3D was joined by Sportnet’s Andrew Berkshire and former NHL referee Kerry Fraser Wednesday morning to discuss a controversial Game 1 of the Stanley Cup Final. The Nashville Predators fell to the Pittsburgh Penguins 5-3, but not without a few debatable referee decisions and a comeback.
The Predators gave up three goals in a short span early, but only after a few calls that many felt were dubious. The offside call on winger Filip Forsberg was especially controversial, becoming the key talking point of the game. For Berkshire, it was unfortunate for Nashville and an inappropriate decision in the context of the NHL’s rules.
“I don’t see how that was enough evidence to overturn that call,” said Berkshire, speaking about the offside call that eliminated a 1-0 Nashville lead. “My impression of the NHL was always that the call on the ice stands unless there is conclusive, absolutely conclusive evidence that a rule was broken. I can’t see that being the case.”
Fraser, on the other hand, felt that the right call was made and that the decision was conclusive. While he figures that the decision isn’t necessarily fair, it is technically correct, although the rule itself has some issues.
“I’m good with the call, the right call was made,” Fraser said. “I hate the rule personally. I think it puts undue pressure on the exact moment when that skate makes contact with the ice. Dicing things too finely here and chopping it up. I suggest that they have it where the skate or the leg is clearly visible over the line or over into the neutral zone.”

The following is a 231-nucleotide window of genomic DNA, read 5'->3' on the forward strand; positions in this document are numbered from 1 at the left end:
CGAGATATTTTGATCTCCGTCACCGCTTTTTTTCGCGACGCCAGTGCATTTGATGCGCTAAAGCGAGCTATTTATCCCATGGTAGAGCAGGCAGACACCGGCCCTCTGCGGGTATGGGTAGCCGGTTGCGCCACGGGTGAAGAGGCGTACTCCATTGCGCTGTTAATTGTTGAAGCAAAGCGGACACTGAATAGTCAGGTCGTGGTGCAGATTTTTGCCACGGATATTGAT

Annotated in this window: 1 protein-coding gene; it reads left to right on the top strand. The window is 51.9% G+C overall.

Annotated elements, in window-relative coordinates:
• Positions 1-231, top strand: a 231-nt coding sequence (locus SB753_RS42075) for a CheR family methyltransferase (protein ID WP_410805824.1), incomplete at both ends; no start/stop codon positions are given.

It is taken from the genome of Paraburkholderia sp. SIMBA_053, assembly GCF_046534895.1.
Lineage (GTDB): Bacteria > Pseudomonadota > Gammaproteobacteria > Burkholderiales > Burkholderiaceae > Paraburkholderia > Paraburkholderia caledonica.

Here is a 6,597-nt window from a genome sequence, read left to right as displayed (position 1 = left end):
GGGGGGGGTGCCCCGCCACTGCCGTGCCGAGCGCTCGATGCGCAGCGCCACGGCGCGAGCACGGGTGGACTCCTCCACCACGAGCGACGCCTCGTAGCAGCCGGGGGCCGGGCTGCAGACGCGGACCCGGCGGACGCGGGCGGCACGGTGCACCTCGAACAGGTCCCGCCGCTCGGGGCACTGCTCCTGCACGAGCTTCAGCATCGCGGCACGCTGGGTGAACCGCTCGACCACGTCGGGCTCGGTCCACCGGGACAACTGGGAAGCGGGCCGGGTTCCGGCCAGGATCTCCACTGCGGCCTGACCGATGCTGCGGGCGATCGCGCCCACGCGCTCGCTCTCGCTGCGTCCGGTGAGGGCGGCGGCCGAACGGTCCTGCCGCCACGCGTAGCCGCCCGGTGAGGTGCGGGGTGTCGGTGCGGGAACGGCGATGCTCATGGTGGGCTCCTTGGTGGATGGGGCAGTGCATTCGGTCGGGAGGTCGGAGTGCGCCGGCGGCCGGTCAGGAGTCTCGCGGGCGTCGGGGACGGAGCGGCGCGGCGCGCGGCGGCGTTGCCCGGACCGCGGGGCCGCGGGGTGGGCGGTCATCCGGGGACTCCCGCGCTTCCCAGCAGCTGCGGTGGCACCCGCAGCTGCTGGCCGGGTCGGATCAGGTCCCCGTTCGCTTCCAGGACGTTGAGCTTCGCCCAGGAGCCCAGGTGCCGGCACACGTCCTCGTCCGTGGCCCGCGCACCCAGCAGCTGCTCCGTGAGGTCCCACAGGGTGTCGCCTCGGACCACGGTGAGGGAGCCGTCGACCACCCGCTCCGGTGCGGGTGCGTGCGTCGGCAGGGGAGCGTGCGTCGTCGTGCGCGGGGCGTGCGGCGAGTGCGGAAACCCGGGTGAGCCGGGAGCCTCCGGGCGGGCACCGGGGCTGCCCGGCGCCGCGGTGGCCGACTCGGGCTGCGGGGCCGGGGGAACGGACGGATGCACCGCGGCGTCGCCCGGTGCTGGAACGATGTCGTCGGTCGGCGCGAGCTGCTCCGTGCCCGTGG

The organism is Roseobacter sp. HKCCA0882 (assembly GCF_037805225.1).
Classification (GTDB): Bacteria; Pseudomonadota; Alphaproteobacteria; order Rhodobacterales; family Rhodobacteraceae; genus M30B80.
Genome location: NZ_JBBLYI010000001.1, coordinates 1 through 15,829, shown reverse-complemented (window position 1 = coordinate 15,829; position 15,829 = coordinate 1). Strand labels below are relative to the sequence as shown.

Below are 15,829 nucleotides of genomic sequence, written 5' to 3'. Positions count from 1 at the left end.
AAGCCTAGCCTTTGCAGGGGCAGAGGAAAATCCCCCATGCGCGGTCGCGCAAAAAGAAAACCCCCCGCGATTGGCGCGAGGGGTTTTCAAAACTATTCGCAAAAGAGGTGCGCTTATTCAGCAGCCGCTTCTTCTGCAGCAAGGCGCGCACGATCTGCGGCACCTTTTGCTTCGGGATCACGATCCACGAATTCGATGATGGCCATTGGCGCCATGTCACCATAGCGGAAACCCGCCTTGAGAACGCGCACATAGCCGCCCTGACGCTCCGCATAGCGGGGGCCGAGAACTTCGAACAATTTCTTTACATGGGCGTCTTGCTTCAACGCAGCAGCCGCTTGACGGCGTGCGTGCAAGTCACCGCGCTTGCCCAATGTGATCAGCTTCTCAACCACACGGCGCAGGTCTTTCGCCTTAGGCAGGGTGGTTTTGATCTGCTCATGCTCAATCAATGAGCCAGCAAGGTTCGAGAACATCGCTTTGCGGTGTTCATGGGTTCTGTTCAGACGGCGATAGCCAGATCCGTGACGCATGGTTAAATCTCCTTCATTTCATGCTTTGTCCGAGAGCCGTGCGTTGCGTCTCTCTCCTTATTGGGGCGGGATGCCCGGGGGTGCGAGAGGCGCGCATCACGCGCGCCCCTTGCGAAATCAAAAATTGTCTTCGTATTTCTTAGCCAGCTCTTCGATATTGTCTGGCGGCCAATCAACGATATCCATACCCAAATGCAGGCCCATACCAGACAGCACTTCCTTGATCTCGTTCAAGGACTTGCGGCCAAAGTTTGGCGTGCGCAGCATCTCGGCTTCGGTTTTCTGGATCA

The debate over the call itself and, on a broader scale, the rule will rage on, but the decision was made and the Predators find themselves down 1-0 to start the series. However, there is plenty of promise for Nashville, Berkshire says.
“You look at how they reacted in the second and third period,” Berkshire said. “And I have a whole a new respect for the attention to detail of that coaching staff and the grit that they play with and how they just do not give up. When they tied that game, I don’t think there was a single hockey fan outside of Pittsburgh that wasn’t cheering for the Predators. That was an incredible effort.”
It was apparent, though, that the Preds can hang with Sidney Crosby and Pittsburgh, and Berkshire feels that there isn’t a need for despair or panic because of that.
“One thing I would focus on at the end of this game,” Berkshire said. “Aside from all the controversy in the first period, the Predators looked exactly the way you wanted them to. Outside of that five-minute period in the first, they dominated that game. The Penguins had no answer for them.”